by John Lounsbury
Shahien Nasirpour has an article at the Huffington Post today (July 11) that really has me steaming. He writes about state and federal prosecutors moving toward a proposed settlement with major home loan companies. Nasirpour reports the estimate is that the settlement of abuses is expected to come in at about $30 billion, without any admission of wrongdoing. In other words, all the criminal activities from origination, through misrepresented securities to mortgage processing and registration fraud would be absolved for a sum of money.Part of the deal will be that the firms will “adhere to better practices going forward.” Better than what? Better than rape, plunder and creating a mess out of the world financial system? For this commentator that seems like a hell of deal. If I did tens of trillions of dollars of damage and got off for less than 0.5 cents on the dollar (and maybe even less than 0.1 cents), I’d be overjoyed. And without admitting I’d done anything wrong? Wow!
What is wrong is highlighted by Nasirpour:
“I would never want to go into a negotiation without solid evidence of actual misconduct to hold as leverage over my counterpart,” said Neil M. Barofsky, the former special inspector general for the Troubled Asset Relief Program, which was crafted to bail out teetering banks. “It would also be very dangerous from a public policy perspective to waive all future claims as part of such a settlement if you do not have a good sense of the size, scope and severity of the underlying misconduct.”
According to sources familiar with the ongoing state and federal probes, state and federal officials have wasted months not digging into the details of the foreclosure crisis, yielding little of value in court and undercutting the lenders’ incentive to strike a settlement of greater benefit to homeowners and taxpayers.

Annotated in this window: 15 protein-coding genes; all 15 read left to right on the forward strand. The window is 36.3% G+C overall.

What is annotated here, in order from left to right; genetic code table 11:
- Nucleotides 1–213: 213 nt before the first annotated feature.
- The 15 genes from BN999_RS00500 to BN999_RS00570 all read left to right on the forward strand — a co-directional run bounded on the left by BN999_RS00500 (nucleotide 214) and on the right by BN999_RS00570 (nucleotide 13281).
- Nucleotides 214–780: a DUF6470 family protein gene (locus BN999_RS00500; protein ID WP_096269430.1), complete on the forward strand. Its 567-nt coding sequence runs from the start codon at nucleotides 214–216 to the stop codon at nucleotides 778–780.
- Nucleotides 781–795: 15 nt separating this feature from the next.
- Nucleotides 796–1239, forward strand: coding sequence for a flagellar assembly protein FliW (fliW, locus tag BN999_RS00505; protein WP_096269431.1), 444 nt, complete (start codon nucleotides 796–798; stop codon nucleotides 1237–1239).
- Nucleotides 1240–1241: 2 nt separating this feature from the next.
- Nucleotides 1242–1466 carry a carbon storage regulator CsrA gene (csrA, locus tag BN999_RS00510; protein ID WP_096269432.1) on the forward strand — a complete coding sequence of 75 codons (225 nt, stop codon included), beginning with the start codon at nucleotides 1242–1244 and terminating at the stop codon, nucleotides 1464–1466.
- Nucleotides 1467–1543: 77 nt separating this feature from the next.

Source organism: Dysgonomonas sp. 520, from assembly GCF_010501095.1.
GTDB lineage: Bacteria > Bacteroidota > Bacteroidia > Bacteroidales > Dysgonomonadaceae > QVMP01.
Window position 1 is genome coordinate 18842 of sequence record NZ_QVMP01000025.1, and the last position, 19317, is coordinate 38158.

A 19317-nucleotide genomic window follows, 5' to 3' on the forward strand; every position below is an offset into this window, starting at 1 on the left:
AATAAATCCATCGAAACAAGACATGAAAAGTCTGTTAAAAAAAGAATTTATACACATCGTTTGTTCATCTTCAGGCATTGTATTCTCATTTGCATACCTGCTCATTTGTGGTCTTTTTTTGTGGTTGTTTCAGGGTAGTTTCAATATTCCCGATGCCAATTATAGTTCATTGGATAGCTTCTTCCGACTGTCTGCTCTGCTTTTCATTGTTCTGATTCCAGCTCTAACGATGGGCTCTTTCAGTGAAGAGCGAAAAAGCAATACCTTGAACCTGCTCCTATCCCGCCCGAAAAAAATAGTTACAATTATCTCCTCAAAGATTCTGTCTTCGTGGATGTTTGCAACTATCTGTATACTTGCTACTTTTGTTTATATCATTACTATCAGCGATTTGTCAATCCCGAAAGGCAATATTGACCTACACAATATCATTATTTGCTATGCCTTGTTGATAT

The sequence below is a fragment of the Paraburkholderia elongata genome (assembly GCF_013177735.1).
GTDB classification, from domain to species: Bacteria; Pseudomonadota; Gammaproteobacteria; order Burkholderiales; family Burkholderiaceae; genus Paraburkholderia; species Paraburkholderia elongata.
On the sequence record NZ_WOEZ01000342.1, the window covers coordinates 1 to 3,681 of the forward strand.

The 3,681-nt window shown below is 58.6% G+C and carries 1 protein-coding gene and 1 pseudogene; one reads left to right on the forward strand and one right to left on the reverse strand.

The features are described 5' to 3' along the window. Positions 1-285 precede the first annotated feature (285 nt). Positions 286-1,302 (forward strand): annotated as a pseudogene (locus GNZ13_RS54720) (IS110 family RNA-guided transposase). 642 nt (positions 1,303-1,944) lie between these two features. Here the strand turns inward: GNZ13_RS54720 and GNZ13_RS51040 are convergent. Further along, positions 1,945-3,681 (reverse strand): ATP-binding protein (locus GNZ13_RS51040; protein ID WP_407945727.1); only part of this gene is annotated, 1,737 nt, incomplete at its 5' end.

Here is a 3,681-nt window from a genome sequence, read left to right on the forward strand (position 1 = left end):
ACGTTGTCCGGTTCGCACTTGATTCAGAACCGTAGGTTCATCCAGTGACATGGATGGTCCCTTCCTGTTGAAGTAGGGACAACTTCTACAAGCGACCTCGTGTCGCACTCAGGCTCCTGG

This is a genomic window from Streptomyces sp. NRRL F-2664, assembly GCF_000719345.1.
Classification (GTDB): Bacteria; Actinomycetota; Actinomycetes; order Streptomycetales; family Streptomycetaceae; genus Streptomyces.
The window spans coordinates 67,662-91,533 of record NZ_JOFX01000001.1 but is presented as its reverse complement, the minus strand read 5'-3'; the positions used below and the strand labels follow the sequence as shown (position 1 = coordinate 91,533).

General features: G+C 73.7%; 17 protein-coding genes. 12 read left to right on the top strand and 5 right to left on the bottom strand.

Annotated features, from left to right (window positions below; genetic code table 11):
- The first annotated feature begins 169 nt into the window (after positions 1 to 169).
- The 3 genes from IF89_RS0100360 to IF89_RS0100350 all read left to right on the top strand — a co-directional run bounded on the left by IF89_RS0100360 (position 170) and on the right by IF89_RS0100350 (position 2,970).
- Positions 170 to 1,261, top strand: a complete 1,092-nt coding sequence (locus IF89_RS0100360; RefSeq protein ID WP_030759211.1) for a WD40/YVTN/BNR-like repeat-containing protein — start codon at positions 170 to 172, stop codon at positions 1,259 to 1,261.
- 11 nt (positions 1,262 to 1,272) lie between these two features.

The reason that there are no criminal prosecutions at high levels in the mortgage industry is that there have been no criminal investigations. The mortgage mess has tentacles that go out into all areas of banking and finance. The tentacles reach to the heart of TBTF (too big to fail) which is a controlling cabal of our government.
What is needed is a national crime commission that deconstructs the intricate relationships and gets to the bottom of who exactly controlled the many operations that descended into fraud. William K. Black has established a basic term that defines the criminal activity that has occurred at the highest levels: Control Fraud. Yes, there were perpetrators of specific fraudulent activities, but the larger crimes occurred at the command and control level.
Nasipour goes on to detail what hasn’t been done:
The investigators have yet to gather many documents, conduct depositions or assemble tallies of aggrieved homeowners. They don’t yet have a good handle on the number of wrongful foreclosures, the amount of fraudulent documents filed in local courts or the volume of legal instruments processed by so-called “robo-signers,” the agents that lenders employed to process foreclosure filings en masse without examining the underlying paperwork.
“The evidence a prosecutor would use is not in the possession of the prosecution,” said one person familiar with the ongoing settlement talks.
In April, the five major banks involved, Bank of America (NYSE:BAC), JP Morgan Chase (NYSE:JPM), Wells Fargo (NYSE:WFC), Citigroup (NYSE:C) and Ally Financial signed consent orders with federal bank regulators, promising to clean up bad practices. There was no admission or denial of any wrongdoing. How do you spell W-H-I-T-E-W-A-S-H?
If one doesn’t look for crime it should be no surprise when no crime is found. The process is well known and is pictured below:
Servicer-Driven Foreclosures: The Perfect Crime? by Yves Smith
The Mortgage Mess by Yves Smith
The Alchemy of Securitization by John Lounsbury
ForeclosureGate Deal is a Cover Up by Michael Collins
We Must Prosecute Fraud by Washington’s Blog
Bailing Out Fraud William K. Black Interview
The Trillion Dollar Fraud by John Lounsbury
Daniel Tarullo – Problems in Mortgage Servicing by John Lounsbury